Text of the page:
These high-tech golf gadgets promise to make your game suck a little less. But do they deliver?
Birdie: Exceeded huge expectations.
Par: Met huge expectations.
Bogey: Fell short of huge expectations.
The Hyper Range Finder
Hype: The 5x-magnification Tour V2 Slope Edition calculates the exact distance to the flag, while an “inclinometer” factors in elevation.
Reality: Testers found it easy and fun to use—when
the pin was in sight. Which isn’t always the case.
The Grip-Perfecting Glove
Hype: Four sensors provide audio feedback on how tightly the club is held, promising to help you cultivate a relaxed grip for accuracy.
Reality: Surprisingly helpful. One tester: “I didn’t think I needed a robot telling me to keep loose. I guess I did.”
The Ball-Finding Glasses
Hype: These blue-tinted shades claim to up the contrast between foliage and your Titleist so you can find it in the woods. Or anywhere else you would like to see more balls.
Reality: Testers complained that “everything white stands out.”
The Know-It-All Caddy
Hype: Preloaded with over 7,500 U.S. course maps, the ¿Garmin Approach G5 GPS gives a bird’s-eye view of each hole. Garmin says it’ll inspire confidence by displaying yardage to any fairway or green.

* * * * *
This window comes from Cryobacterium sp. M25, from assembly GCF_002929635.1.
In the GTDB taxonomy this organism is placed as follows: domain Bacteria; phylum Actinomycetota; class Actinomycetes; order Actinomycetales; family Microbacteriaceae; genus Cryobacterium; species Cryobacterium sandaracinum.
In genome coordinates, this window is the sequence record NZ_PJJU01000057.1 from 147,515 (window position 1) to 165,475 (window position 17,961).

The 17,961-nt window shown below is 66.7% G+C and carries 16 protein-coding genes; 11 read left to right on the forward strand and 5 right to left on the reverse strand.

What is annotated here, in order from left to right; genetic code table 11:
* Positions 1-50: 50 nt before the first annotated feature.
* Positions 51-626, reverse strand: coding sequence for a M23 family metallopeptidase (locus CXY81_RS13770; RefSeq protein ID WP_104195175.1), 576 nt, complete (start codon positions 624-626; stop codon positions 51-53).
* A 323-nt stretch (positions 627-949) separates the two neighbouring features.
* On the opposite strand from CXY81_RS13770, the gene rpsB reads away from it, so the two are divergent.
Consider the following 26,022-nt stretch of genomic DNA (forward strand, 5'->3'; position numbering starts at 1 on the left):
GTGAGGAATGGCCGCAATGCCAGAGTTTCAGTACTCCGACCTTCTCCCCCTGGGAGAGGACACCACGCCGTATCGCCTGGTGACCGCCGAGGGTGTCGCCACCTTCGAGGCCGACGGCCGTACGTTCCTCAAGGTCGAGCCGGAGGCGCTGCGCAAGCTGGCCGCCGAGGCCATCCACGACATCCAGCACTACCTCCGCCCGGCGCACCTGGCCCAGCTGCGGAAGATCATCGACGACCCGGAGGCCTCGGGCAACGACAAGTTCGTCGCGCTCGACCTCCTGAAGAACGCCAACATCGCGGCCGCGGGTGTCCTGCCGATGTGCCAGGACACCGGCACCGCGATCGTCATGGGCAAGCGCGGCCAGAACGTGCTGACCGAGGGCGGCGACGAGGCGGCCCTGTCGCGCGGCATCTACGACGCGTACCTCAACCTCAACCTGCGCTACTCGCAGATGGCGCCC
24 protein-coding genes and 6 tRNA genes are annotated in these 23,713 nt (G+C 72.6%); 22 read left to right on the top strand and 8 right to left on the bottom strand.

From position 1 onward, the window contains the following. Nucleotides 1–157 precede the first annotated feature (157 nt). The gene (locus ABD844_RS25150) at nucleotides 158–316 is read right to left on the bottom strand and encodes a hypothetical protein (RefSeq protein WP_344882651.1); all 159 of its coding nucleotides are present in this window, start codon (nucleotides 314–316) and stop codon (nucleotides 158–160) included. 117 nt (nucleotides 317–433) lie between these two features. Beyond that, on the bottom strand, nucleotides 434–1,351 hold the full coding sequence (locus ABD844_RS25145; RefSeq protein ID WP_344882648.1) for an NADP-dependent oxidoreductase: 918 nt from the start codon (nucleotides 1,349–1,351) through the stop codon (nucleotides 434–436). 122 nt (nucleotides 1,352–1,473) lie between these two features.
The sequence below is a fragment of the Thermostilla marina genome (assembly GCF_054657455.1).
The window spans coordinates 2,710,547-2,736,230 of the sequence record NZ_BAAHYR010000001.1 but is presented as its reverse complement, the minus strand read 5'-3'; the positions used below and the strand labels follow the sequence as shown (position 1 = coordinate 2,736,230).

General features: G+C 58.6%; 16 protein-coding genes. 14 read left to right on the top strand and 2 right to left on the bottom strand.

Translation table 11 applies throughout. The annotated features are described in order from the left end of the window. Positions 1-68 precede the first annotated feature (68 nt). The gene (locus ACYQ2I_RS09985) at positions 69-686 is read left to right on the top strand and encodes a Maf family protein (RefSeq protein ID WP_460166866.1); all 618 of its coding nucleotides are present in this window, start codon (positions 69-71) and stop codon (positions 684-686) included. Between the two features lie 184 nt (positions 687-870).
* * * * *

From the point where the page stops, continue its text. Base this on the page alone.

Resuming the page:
Reality: It works. But testers lamented a lack of “live cart-girl tracking.”
The Laser Putter
Hype: Three lasers extend from this training tool’s face to target the cup and improve your muscle memory for Terminator-style putting.
Reality: Shockingly, our testers actually found the putter useful for correcting errant backswings.
Rating: Birdie. It’s got freaking lasers!
The Distance-Improving Driver
Hype: The PowerBilt Air Force One boasts an ultrathin face, backed up by a chamber filled with pressurized nitrogen. PowerBilt claims this allows slower swingers to compress its face on impact like the pros for longer drives.
Reality: Our trio of testers? Not a Happy Gilmore among them, but for two of them, dead-on hits were followed by straight, long blasts that couldn’t be matched by our control driver. And one tester called the Air Force One’s sound “immensely satisfying.”